The board of directors acts on behalf of a non-profit. The board decides the overall direction of the organization. It must make sure the non-profit fulfills its mission.
This article is for non-profits incorporated under Quebec law.
To learn more about federally incorporated non-profits, check out our article Non-profits: Incorporate With the Quebec Government or the Federal Government? or Corporation Canada’s website.
Also, the law allows non-profits to put different rules in their letters patent or by-laws in certain cases. If non-profits do this, the rules in the non-profit’s letters patent or by-laws apply to it instead of the legal rules described in this article.
What is the board of directors?
The board of directors is the group of people that acts on behalf of the non-profit.
Directors aren’t employees of the non-profit. But, they can be paid for the work they do. If directors are paid, the board decides the amount. This amount must be reasonable.
Paid or not, all directors are usually reimbursed for their expenses. For example, the non-profit normally pays for travel expenses when its directors need to take a trip for their work.
What does the board do?
The board makes decisions for the non-profit.
The board is responsible for the overall direction of the non-profit. It works together with the non-profit’s members, employees, and volunteers to make sure the organization fulfills its mission.
What can the board ask other people to do on its behalf?
The board can delegate running the non-profit day-to-day to an employee who isn’t on the board, like an executive director, or to one of its directors. If the board has at least seven directors, it can delegate to a group of at least three directors, called an executive committee.
The board doesn’t have to delegate running the non-profit. If it doesn’t, the whole board runs the non-profit together as a group. Also, there are certain decisions that only the board can make. This is because the law says so or because these decisions could change the organization’s structure. For example, only the board can create, modify, or cancel by-laws.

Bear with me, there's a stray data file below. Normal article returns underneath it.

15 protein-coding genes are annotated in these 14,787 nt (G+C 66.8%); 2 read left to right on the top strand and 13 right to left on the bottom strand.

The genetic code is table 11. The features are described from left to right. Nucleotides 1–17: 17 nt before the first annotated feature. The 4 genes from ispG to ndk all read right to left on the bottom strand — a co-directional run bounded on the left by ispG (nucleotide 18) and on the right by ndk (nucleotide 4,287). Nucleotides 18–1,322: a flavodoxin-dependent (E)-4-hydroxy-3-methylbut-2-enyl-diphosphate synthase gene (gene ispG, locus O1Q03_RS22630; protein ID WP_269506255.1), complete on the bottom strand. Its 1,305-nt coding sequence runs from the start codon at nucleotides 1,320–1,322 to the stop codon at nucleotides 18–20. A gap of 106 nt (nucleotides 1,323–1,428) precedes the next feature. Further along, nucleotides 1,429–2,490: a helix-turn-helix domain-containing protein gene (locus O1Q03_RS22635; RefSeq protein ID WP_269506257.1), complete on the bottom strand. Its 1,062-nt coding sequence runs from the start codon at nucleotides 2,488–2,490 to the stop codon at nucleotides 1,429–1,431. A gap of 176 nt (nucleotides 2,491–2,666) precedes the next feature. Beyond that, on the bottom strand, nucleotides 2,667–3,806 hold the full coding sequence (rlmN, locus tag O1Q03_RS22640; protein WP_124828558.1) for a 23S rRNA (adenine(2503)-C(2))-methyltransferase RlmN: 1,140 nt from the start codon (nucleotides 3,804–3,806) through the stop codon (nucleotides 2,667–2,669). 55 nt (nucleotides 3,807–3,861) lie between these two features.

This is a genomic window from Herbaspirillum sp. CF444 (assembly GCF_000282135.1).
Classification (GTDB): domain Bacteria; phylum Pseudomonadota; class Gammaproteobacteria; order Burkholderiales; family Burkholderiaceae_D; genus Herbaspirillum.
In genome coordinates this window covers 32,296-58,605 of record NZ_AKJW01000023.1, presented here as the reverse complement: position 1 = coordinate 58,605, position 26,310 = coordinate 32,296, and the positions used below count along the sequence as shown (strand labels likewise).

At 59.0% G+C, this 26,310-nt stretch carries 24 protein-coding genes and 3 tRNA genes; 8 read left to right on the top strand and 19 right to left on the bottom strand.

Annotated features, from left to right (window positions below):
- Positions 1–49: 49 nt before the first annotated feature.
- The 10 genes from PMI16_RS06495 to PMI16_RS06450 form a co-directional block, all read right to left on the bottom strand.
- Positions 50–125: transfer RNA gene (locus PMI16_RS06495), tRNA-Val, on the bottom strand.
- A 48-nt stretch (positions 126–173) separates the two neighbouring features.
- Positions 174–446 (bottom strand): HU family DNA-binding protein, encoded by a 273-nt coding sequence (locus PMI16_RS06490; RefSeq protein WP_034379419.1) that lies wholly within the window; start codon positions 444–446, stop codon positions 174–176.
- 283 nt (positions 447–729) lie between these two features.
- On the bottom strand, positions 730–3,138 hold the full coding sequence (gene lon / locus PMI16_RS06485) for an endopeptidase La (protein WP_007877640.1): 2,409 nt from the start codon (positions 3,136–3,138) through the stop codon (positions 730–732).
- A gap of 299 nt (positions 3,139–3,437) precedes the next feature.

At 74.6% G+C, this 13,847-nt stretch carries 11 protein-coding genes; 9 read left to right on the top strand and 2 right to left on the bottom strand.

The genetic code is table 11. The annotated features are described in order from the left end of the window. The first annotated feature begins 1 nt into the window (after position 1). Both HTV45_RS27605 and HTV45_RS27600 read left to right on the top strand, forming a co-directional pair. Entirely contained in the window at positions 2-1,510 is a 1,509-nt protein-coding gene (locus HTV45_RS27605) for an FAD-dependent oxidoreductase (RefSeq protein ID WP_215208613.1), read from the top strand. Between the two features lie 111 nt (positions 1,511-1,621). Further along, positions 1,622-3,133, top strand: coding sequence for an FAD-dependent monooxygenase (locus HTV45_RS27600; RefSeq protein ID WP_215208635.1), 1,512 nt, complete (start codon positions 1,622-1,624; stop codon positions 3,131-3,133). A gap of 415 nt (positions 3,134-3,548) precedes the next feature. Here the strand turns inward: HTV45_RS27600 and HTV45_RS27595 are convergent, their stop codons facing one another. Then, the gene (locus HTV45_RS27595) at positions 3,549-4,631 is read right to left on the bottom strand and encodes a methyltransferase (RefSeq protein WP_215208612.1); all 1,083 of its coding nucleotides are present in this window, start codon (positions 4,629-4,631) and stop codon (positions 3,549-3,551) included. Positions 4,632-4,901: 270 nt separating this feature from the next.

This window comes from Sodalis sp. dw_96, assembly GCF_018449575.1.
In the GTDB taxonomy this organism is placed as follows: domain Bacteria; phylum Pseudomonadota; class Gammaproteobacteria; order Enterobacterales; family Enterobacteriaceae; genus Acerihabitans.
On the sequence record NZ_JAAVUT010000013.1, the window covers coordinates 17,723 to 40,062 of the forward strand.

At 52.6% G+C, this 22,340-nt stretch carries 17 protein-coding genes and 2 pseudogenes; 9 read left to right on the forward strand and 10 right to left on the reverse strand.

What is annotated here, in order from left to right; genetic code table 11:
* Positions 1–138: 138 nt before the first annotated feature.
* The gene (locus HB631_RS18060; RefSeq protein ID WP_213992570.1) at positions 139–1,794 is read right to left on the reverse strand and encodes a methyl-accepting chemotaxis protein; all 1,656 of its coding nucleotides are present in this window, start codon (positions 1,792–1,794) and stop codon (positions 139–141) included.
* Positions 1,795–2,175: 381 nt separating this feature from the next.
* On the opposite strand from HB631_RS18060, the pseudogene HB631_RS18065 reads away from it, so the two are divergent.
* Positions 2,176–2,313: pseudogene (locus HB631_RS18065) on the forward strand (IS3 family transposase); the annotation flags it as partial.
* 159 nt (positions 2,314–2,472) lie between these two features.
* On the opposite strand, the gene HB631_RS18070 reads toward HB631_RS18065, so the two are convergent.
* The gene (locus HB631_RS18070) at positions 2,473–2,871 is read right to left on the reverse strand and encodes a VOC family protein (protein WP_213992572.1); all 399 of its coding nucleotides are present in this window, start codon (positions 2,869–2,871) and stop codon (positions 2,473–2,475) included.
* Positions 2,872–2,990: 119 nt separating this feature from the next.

What legal duties do directors have?
First, directors must make sure their decisions respect
- the non-profit’s mission,
- its letters patent,
- its by-laws, and
- any laws that apply to the non-profit, like tax and employment laws.
Some non-profits may also have a code of ethics for their directors.
Second, directors must do their job carefully and as well as they can. This can mean
- staying informed about the non-profit’s activities and finances,
- getting reports from employees, like the executive director, or advice from experts, like lawyers and accountants,
- making decisions based on reliable information,
- identifying what needs to be done and doing it as soon as possible,
- hiring competent people, and
- investigating when something seems wrong.
Not all directors are held to the same standard for being careful and doing their best. For example, directors who are chosen because they’re experts in a certain area, like a lawyer or an accountant, are expected to know more than the average director about their area of expertise.
Finally, directors must be honest and loyal to the non-profit. They must always do what they think is best for the non-profit and put its interests first. Read our article on conflicts of interest to learn more about what it means to be honest and loyal.
Who chooses the board of directors?
The non-profit’s members elect directors to the board for a term of two years or less. A director can normally be re-elected at the end of a term.
Directors can also be members of the non-profit, but it’s not required by law.